Telling stories in the digital domain: 2 examples

This is a post from my other blog that I felt had a bit of a home here.

I’ve been reading a lot about narrative for my dissertation recently and came across 2 examples this morning that illustrate some of the ideas I’ve come across.

Oatmeal on Game of Thrones

The first simple example is from the Oatmeal. It says it’s about Game of Thrones but is actually about media companies completely misunderstanding the web.

One way of looking at storytelling is that it’s a way of framing complex, abstract concepts in a way that is both engaging, memorable and helps understanding. Some authors say that story is the primary way we understand the world.

So, with the Oatmeal example we have a simple depiction of an individual trying to do the right thin, being thwarted and finding, as the author sees it, a reasonable solution to the problem.

So, it takes some abstract points about the piracy debate, uses narrative to contextualise them, keep our interest, create an emotional response and hopefully make it more “sticky“.

Why is being in the digital domain important? As a static image it could have been published in a magazine or on a notice board. By being digital it give an audience a way of interacting and responding. At the most basic level it had over 6k likes and 2.5k shares on Facebook as well as 18.4k retweets. This helps the people that come across it incorporate it into their own personal and social narratives about piracy, IPR, SOPA, ACTA or whatever.

The Tale of the Invention of the Incredible Folding Plug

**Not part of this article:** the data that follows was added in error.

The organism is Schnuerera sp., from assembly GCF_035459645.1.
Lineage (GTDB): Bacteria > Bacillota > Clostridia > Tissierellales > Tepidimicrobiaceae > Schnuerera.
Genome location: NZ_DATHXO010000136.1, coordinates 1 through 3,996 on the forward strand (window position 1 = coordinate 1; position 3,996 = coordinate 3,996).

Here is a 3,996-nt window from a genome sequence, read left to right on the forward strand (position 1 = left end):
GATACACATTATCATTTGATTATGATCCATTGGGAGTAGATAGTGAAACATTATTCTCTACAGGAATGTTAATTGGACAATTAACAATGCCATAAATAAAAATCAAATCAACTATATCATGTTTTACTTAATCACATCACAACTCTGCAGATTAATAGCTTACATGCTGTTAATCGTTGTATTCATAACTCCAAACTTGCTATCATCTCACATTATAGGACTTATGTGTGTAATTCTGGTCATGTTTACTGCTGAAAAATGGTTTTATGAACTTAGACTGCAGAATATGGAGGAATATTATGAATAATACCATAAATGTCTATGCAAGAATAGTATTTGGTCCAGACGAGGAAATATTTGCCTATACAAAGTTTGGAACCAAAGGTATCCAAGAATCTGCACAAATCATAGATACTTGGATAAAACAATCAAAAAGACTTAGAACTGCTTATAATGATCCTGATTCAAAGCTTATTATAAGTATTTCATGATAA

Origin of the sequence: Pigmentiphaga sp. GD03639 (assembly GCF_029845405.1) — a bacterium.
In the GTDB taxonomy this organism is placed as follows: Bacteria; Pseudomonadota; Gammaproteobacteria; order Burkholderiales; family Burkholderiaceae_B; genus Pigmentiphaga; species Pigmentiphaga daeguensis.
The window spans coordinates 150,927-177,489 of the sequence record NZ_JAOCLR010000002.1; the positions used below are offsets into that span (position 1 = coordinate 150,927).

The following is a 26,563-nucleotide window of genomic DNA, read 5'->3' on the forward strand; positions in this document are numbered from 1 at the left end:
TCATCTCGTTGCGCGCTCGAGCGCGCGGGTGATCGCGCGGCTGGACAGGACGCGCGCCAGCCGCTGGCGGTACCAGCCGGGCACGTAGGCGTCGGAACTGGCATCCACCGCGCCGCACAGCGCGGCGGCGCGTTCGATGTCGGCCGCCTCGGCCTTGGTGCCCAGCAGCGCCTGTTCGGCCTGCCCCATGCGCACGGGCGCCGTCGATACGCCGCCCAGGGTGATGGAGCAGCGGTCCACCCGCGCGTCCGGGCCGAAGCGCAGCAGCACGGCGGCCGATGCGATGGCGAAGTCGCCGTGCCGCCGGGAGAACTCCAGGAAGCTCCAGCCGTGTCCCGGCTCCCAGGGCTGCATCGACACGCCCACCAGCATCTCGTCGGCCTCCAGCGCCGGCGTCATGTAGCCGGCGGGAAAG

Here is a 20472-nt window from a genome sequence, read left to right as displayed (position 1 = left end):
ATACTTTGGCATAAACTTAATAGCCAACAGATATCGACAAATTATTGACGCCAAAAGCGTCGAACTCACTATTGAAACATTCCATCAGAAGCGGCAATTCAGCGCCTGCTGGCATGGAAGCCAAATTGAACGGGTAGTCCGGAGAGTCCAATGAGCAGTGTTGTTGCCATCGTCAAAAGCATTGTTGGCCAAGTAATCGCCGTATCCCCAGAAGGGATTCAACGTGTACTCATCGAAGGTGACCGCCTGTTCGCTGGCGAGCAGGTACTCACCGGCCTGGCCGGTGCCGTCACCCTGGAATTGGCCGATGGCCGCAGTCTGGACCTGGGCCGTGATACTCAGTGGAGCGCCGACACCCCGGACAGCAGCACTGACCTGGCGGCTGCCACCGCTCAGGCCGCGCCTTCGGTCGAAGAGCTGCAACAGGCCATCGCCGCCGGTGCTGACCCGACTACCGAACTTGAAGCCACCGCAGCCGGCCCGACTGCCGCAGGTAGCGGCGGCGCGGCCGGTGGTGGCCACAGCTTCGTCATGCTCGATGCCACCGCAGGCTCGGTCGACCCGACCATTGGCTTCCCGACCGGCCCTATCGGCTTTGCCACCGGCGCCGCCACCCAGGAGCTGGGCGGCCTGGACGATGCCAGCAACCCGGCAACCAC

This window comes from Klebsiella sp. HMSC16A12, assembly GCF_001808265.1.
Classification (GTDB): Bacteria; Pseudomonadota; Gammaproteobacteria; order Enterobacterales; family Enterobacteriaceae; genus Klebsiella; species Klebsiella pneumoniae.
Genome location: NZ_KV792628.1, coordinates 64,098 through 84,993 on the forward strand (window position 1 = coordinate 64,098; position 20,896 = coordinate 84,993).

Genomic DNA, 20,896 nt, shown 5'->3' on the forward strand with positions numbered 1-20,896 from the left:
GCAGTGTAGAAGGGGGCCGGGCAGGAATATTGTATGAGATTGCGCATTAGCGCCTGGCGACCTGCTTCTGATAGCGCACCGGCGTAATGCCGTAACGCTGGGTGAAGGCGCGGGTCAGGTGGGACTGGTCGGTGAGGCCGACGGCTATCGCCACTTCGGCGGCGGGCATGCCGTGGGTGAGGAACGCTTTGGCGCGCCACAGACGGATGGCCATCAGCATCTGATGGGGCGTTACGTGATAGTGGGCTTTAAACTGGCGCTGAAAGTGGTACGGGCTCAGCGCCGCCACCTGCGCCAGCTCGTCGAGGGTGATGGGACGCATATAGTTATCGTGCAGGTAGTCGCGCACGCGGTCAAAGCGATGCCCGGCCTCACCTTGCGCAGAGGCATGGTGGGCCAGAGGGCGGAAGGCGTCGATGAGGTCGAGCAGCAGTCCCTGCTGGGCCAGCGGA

This is more of a distributed bunch of content telling a story.

Now the invention is plainly awesome in a why-has-this-not-been-done-before-it-could-transform-my-life way so I can immediately relate to it.

But what you also have around it through Rory Cellan Jones’ interview, the business’s website, the product demo (embedded above), and all the other mentions in the media (traditional and social) is a story about the product.

We have a cast of characters, a macguffin (the invention), a plot, setting, triumphs, hurdles to be overcome, quite a clear timeline and perhaps the possibility of a sequel.

Somehow, just watching the product demo (embedded above), although it contains some elements of story, doesn’t quite have enough of the human content to make it properly engaging.

My own reaction is that I’m thinking about the product in a much broader way, seeing how it would fit into my own life but also having it humanised by the story of its inventor and his business partner and how it fits into the wider narrative of startups and innovation in the UK.